WRIGHT PRINTING’S WRIGHT: We provide our customers, who are the printers and brokers serving corporate brands across the country, a wide variety of options to ensure a consistent brand message across platforms and reinforce their unique brand identity.

MARSHALL & BRUCE PRINTING’S SMITH: We must take advantage of the new technologies and drive efficiencies in our plants to do more with less, not necessarily with less people, but with less physical effort, allowing for more high-quality production on any given day. Also, taking advantage of the technology throughout our plants to reduce waste and spoilage along with improving our throughput—the continued growth and increasing viability of various digital print technologies, both toner and inkjet.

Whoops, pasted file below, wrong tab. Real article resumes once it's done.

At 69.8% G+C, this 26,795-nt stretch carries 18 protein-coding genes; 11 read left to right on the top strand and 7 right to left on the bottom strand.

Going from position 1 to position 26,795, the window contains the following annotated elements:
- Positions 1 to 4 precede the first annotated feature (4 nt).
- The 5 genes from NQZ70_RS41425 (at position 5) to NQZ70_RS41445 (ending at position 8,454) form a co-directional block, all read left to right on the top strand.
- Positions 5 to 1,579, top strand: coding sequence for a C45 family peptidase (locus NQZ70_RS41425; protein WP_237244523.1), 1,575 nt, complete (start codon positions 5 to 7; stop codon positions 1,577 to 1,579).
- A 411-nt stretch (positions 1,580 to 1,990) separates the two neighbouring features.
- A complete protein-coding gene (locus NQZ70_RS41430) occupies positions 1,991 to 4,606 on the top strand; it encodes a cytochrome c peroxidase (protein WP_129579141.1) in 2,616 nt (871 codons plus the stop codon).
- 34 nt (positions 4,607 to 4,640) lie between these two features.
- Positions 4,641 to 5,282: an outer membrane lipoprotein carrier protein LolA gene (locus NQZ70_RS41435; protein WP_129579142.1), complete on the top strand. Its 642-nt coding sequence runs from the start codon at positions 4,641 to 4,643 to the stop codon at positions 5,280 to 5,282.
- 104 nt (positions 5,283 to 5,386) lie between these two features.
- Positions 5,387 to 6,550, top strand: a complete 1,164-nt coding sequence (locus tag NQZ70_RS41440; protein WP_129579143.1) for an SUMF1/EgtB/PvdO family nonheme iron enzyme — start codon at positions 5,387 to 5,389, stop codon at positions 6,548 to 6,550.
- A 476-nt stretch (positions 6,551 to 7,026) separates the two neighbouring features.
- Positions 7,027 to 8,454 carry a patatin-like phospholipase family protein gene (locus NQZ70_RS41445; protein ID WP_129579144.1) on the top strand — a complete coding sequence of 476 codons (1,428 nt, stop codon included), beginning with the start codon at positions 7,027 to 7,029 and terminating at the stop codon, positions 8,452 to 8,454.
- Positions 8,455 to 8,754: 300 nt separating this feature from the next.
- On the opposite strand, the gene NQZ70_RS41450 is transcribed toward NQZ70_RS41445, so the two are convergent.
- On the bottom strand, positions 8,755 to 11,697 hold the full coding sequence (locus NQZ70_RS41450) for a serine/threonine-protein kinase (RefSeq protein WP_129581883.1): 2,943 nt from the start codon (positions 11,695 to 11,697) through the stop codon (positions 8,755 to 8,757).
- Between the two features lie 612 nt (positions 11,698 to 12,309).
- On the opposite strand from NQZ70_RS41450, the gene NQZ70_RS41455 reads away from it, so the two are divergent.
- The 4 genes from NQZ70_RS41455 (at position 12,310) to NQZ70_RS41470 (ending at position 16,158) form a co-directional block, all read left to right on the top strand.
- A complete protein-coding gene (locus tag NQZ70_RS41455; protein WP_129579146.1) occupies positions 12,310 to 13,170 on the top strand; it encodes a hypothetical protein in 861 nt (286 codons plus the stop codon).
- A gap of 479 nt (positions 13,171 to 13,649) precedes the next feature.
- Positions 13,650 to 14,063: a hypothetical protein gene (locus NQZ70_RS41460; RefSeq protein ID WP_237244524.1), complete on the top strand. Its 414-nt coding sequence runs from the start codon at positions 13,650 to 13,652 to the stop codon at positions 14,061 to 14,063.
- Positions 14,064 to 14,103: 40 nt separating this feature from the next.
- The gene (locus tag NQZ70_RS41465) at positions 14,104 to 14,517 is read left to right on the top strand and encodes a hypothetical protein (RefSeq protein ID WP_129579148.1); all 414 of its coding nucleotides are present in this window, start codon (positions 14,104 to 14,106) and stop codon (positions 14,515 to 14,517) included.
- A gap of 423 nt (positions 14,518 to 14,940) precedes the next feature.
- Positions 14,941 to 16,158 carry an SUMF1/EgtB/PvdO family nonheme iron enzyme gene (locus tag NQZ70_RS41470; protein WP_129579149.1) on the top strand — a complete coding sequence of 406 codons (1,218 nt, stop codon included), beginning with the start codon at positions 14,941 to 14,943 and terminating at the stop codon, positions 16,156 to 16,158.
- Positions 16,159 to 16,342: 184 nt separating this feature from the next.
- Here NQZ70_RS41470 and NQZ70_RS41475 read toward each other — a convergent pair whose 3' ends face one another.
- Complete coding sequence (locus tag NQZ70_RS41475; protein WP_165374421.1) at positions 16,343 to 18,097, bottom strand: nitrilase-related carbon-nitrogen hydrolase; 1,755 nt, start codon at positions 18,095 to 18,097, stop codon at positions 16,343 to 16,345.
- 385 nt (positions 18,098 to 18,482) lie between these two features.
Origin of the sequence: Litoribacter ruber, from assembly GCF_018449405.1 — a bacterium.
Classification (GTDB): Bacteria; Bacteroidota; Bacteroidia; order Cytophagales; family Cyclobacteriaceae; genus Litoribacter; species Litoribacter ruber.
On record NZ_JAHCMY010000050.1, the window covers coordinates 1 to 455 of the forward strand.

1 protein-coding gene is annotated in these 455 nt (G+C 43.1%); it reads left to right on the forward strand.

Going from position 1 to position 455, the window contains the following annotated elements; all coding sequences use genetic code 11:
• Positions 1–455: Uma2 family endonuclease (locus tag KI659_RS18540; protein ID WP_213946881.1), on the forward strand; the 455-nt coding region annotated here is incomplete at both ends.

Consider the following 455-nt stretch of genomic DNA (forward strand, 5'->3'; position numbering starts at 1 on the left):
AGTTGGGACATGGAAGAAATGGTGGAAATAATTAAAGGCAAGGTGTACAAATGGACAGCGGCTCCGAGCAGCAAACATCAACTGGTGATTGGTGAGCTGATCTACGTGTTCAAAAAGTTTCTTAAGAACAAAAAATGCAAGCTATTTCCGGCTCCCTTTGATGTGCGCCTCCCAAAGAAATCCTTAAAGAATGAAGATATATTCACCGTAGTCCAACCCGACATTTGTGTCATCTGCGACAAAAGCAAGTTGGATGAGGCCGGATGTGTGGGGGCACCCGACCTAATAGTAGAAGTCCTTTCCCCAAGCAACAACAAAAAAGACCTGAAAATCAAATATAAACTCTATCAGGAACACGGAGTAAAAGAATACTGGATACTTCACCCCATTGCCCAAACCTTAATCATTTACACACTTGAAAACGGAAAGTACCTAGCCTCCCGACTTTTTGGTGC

Also, for us as a packaging printer, the associated finishing options for those machines. These would include die cutters and boxes that offer digital raised UV and foil embellishment. In both the commercial print and packaging markets, there is the age-old battle for our customers to get their products and services noticed in a crowded and noisy marketplace. The demand for personalization on the commercial side and enhancements to the product packaging and point-of-sale displays on the packaging side continue.



CAPITAL PRINTING’S ACORD: Consumers don’t want to be sold something, they want you to solve something. Save them time by asking all the questions up front, which is tricky. You have to appeal to their pain points and you have to tell them the truth. If you can’t do it, say so, but offer or find the solution. And most important, follow up.